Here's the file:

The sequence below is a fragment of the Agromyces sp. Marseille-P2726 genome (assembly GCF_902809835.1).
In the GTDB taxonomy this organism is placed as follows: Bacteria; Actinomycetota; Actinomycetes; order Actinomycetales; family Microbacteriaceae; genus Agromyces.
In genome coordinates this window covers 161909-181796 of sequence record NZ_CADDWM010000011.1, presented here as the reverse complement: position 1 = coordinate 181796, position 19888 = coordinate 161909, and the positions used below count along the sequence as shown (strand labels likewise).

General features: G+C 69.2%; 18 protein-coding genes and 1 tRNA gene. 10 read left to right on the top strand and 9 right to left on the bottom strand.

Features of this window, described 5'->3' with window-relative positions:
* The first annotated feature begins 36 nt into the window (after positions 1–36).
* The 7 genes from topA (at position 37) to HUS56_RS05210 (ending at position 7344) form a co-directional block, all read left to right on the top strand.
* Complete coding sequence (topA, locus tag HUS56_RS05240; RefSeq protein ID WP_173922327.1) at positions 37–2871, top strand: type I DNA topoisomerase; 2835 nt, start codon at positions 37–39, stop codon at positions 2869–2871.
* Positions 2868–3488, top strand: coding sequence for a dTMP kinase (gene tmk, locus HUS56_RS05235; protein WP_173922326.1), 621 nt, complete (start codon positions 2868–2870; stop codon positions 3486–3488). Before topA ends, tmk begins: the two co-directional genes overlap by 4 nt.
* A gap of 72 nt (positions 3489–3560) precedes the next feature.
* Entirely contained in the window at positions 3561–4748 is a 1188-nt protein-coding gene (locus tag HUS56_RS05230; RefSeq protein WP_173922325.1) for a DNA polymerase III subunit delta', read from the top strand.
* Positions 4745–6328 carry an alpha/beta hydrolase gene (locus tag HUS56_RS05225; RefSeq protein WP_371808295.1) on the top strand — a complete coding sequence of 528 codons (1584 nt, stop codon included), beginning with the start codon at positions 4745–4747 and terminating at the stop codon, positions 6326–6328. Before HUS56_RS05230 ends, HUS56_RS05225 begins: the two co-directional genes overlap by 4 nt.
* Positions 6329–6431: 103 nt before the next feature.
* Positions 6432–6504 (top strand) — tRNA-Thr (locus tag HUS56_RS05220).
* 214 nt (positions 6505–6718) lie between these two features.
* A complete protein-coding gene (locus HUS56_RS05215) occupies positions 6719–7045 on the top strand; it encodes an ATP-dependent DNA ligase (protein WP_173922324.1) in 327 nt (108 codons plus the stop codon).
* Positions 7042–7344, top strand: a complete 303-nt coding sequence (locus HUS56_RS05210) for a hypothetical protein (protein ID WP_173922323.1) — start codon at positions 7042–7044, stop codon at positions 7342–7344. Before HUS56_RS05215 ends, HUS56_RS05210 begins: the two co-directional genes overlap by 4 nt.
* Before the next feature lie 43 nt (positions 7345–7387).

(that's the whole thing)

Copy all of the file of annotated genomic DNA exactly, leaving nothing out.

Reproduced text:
The sequence below is a fragment of the Agromyces sp. Marseille-P2726 genome (assembly GCF_902809835.1).
In the GTDB taxonomy this organism is placed as follows: Bacteria; Actinomycetota; Actinomycetes; order Actinomycetales; family Microbacteriaceae; genus Agromyces.
In genome coordinates this window covers 161909-181796 of sequence record NZ_CADDWM010000011.1, presented here as the reverse complement: position 1 = coordinate 181796, position 19888 = coordinate 161909, and the positions used below count along the sequence as shown (strand labels likewise).

General features: G+C 69.2%; 18 protein-coding genes and 1 tRNA gene. 10 read left to right on the top strand and 9 right to left on the bottom strand.

Features of this window, described 5'->3' with window-relative positions:
* The first annotated feature begins 36 nt into the window (after positions 1–36).
* The 7 genes from topA (at position 37) to HUS56_RS05210 (ending at position 7344) form a co-directional block, all read left to right on the top strand.
* Complete coding sequence (topA, locus tag HUS56_RS05240; RefSeq protein ID WP_173922327.1) at positions 37–2871, top strand: type I DNA topoisomerase; 2835 nt, start codon at positions 37–39, stop codon at positions 2869–2871.
* Positions 2868–3488, top strand: coding sequence for a dTMP kinase (gene tmk, locus HUS56_RS05235; protein WP_173922326.1), 621 nt, complete (start codon positions 2868–2870; stop codon positions 3486–3488). Before topA ends, tmk begins: the two co-directional genes overlap by 4 nt.
* A gap of 72 nt (positions 3489–3560) precedes the next feature.
* Entirely contained in the window at positions 3561–4748 is a 1188-nt protein-coding gene (locus tag HUS56_RS05230; RefSeq protein WP_173922325.1) for a DNA polymerase III subunit delta', read from the top strand.
* Positions 4745–6328 carry an alpha/beta hydrolase gene (locus tag HUS56_RS05225; RefSeq protein WP_371808295.1) on the top strand — a complete coding sequence of 528 codons (1584 nt, stop codon included), beginning with the start codon at positions 4745–4747 and terminating at the stop codon, positions 6326–6328. Before HUS56_RS05230 ends, HUS56_RS05225 begins: the two co-directional genes overlap by 4 nt.
* Positions 6329–6431: 103 nt before the next feature.
* Positions 6432–6504 (top strand) — tRNA-Thr (locus tag HUS56_RS05220).
* 214 nt (positions 6505–6718) lie between these two features.
* A complete protein-coding gene (locus HUS56_RS05215) occupies positions 6719–7045 on the top strand; it encodes an ATP-dependent DNA ligase (protein WP_173922324.1) in 327 nt (108 codons plus the stop codon).
* Positions 7042–7344, top strand: a complete 303-nt coding sequence (locus HUS56_RS05210) for a hypothetical protein (protein ID WP_173922323.1) — start codon at positions 7042–7044, stop codon at positions 7342–7344. Before HUS56_RS05215 ends, HUS56_RS05210 begins: the two co-directional genes overlap by 4 nt.
* Before the next feature lie 43 nt (positions 7345–7387).